Few of us knew Nathan personally, but he touched our lives in so many positive ways. We bow our heads in thankfulness for his life. The earth will never be the same, for someone of significance has left it.
In his memory, Carina and Richard are helping numerous children. It must take tons of courage and the kind of energy that they probably do not always feel they have. We want to thank them.
We will never forget.
Eat cake and fling the crumbs carelessly onder the bed.
Scatter the playing cards you’ve just picked up like leaves
Dig out the just-planted bulbs with generous handfuls of mud
Squeal gleefully and sit down in the mud.
Run away from you dressed in just a nappy in the middle of winter
Give slobbery kisses….to the dog.
Lick the underside of their shoes thoughtfully and then smack their lips.
Think farting is funny – anywhere, anytime.
Accuse their brothers, mothers or fathers of farting when, in fact, it was them.
Absolutely categorically deny that they have a stinky nappy.
Spray their brothers with underarm spray. In the face.
Pull loose mats from under their brothers.
Climb on kitchen counters to get to the pasta – which they devour uncooked.
Water the paving and then splash in the puddles. With their non-waterproof shoes on.
Cry about the little children who could not save their daddies when you tell the story of the Titanic.
Consider it a personal insult when you wipe their faces or noses.
Hide the cat with them under the covers.
Love starting fires.
Want to sit on your lap just as you start supper.
Want to chase each other on a bike when you want to sit down for some peace, quiet and a cuddle with them.
Cannot get enough of stories.
Chew carrots and spit them out on the carpet.
Only sleep when you need to be awake.
Never want to eat what you are cooking. Only what you made for lunch yesterday.
Develop hunger pangs an hour before lunch is ready.
Fight in the bath.
Wiggle your bum and sing jelly wobble, jelly wobble.
Want to debate something very serious just when you are getting ready to go out.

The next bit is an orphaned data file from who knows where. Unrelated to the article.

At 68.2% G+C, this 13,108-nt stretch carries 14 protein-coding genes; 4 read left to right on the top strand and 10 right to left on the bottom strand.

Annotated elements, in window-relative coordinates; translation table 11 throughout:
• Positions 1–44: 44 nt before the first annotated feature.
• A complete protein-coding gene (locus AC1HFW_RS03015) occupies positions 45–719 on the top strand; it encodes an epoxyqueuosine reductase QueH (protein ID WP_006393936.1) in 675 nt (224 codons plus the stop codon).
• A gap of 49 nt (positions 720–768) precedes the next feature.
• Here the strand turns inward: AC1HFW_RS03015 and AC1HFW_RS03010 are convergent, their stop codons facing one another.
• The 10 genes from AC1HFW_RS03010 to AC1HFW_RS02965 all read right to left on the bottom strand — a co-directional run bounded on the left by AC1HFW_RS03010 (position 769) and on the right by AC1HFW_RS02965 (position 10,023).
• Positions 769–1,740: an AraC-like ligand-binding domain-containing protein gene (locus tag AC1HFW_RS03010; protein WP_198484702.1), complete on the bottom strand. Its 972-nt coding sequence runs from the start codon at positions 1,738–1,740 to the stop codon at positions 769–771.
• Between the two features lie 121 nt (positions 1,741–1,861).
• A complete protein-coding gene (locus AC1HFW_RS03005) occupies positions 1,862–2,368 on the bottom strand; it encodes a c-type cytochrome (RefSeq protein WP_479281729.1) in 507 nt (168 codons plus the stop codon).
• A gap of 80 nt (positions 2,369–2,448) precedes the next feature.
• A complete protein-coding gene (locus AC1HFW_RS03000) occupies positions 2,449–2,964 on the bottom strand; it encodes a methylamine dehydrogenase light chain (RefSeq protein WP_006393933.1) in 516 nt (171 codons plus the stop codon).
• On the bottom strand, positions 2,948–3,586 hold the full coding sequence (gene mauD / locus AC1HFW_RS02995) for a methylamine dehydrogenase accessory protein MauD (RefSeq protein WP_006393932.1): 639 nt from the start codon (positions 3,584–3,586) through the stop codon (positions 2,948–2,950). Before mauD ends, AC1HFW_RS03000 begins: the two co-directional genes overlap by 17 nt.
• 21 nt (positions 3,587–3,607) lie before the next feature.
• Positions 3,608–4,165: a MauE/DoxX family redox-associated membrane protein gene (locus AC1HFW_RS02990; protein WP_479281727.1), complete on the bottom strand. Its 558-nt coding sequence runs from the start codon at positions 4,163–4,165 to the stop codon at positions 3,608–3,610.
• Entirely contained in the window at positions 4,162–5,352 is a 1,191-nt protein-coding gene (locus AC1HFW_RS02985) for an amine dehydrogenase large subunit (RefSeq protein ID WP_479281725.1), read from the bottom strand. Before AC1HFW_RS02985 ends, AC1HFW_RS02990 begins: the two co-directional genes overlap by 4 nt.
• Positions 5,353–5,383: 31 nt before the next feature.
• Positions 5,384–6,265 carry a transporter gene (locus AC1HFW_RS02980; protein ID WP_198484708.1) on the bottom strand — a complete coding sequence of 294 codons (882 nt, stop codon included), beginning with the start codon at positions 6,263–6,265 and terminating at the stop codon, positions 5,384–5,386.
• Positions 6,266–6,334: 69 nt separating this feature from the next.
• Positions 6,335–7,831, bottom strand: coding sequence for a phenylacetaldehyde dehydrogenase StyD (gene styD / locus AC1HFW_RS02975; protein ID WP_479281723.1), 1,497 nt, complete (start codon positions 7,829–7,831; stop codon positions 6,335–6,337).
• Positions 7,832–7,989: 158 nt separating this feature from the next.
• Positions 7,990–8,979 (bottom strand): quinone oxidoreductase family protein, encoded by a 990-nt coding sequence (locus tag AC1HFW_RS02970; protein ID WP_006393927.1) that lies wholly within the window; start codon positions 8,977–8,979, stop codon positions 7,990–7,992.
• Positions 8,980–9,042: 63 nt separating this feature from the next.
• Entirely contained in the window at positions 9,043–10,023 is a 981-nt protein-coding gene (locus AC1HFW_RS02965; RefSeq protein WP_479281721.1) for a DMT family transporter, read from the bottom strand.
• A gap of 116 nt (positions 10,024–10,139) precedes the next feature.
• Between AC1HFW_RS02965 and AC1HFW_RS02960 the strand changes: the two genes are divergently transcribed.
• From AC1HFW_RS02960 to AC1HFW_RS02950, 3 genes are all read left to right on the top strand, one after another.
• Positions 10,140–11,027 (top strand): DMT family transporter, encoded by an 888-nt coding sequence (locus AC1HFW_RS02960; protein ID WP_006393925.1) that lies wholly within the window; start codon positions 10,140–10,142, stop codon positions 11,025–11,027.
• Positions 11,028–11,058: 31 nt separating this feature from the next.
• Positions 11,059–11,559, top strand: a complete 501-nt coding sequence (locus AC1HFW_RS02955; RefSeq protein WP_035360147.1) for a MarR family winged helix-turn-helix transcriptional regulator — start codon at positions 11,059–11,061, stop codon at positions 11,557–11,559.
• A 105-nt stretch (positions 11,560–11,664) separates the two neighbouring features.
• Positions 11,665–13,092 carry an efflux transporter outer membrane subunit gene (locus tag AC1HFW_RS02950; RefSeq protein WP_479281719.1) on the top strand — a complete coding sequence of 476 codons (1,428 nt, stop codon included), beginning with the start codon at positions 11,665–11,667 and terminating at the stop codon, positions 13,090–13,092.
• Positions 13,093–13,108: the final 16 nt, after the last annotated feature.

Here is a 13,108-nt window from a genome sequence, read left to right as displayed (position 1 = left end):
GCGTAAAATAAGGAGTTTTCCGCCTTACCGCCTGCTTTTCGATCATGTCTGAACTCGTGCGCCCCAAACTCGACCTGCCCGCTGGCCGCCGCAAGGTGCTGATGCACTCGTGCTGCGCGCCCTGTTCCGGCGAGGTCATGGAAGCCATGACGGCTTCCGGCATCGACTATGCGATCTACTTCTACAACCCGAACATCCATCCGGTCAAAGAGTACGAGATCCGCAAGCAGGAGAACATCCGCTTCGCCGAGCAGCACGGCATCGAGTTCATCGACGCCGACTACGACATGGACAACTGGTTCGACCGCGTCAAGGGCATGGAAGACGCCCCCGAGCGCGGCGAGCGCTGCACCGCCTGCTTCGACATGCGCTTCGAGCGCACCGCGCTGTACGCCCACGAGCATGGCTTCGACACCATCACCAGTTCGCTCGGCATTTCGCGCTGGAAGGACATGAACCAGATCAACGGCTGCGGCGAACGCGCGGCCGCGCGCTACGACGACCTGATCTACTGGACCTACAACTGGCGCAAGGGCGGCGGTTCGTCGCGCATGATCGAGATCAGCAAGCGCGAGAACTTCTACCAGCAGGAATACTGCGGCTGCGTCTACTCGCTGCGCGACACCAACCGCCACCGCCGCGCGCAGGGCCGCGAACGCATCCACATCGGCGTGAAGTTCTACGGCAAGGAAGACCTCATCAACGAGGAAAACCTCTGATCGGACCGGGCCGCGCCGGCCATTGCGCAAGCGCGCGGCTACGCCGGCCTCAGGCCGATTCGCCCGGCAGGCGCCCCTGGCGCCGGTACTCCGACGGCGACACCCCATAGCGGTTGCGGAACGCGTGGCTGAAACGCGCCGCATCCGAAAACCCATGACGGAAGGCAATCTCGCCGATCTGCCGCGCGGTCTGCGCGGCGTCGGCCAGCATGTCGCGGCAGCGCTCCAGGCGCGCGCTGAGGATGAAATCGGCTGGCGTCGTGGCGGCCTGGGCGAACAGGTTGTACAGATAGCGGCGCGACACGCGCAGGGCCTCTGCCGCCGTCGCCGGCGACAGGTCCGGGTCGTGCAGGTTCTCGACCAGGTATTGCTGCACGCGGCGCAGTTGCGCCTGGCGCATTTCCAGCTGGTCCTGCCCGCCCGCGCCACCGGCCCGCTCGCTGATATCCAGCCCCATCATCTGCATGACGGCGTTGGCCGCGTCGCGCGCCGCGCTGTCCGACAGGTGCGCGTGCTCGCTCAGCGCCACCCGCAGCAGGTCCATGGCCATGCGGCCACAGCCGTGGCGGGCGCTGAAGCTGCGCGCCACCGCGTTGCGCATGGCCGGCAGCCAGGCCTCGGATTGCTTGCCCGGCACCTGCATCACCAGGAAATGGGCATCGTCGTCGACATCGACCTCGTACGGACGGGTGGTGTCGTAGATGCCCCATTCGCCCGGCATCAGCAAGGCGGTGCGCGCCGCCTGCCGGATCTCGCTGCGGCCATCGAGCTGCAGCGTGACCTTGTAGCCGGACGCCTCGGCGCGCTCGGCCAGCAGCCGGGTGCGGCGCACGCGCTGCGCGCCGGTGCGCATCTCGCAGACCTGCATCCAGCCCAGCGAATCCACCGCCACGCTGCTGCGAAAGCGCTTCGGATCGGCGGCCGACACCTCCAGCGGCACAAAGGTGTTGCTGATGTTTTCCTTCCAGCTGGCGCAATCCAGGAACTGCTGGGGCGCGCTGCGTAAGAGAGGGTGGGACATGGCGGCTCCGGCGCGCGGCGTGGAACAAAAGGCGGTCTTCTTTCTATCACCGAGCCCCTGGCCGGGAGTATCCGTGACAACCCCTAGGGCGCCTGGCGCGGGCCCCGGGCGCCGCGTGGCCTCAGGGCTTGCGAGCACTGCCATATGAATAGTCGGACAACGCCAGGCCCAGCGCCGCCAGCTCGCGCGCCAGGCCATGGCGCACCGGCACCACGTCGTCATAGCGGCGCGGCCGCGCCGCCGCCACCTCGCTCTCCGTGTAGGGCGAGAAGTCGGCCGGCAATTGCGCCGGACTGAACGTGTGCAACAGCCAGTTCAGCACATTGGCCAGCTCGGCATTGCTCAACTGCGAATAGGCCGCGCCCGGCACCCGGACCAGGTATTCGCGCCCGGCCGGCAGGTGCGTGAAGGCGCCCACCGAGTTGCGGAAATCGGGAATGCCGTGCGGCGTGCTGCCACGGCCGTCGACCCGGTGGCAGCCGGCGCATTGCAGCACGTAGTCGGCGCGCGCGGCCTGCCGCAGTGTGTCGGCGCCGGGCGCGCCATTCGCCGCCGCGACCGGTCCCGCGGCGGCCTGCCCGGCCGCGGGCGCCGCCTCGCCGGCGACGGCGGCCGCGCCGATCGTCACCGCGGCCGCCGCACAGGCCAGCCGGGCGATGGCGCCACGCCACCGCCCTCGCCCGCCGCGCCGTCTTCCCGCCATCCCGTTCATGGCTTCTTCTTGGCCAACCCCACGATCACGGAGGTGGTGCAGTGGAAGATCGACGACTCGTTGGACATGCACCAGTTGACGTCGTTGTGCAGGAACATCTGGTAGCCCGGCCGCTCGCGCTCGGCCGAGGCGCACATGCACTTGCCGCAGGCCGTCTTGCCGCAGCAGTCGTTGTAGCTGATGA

Refuse to wear a jersey or shoes.
Give the best kisses and hugs in the whole world.
Which is why we love little boys.
I’m only able to cry when I read someone else’s words of missing. So, I sit and look at the computer screen and while I read another mother’s words I think: Thank you God for not putting us in the position where we had to choose to let him go. I’m reading this mother’s words. This mother who did choose to let go two years ago. And I’m not judging her. I’m just glad that I don’t have to bear that on top of everything else.
There are in fact times when I feel that all that has happened is just too much. I know that crying does not help. The grief goes too deep, too wide. So, I normally escape by not feeling. This time there is momentarily the relief of crying.
I pull my face into a smile. I grab hold of my emotions, pull them back sharply. And I turn and face my living son. The one who never knew his brother, but who points to the photos and squeals in delight.
To him there is no difference between the three little boys in the photos.
He senses the emotions and looks unsure of himself for a moment, but he’s too young to understand. So I swing him up into my arms.
“Let’s go find the key. Will you help me?”
As I stand in the doorway, looking out over the garden filled with the last light, he points eagerly to the keys on the patio table just outside the door.
I praise him and step outside to fetch the keys. There are pink clouds towards the west as the sun sets and I’m reminded of the first time I pointed out the pink clouds to Marco and saw Loren reacting. He knew clouds, he could see and he wanted to partake in their beauty. I still feel my heart fill with joy at the knowledge.
“Look at the pink clouds!” I exclaim and turn Magnus to face the west.
My blond son looks at me defiantly.
“Blech!” he says. His word for yucky.
I guess pink clouds are not everybody’s taste.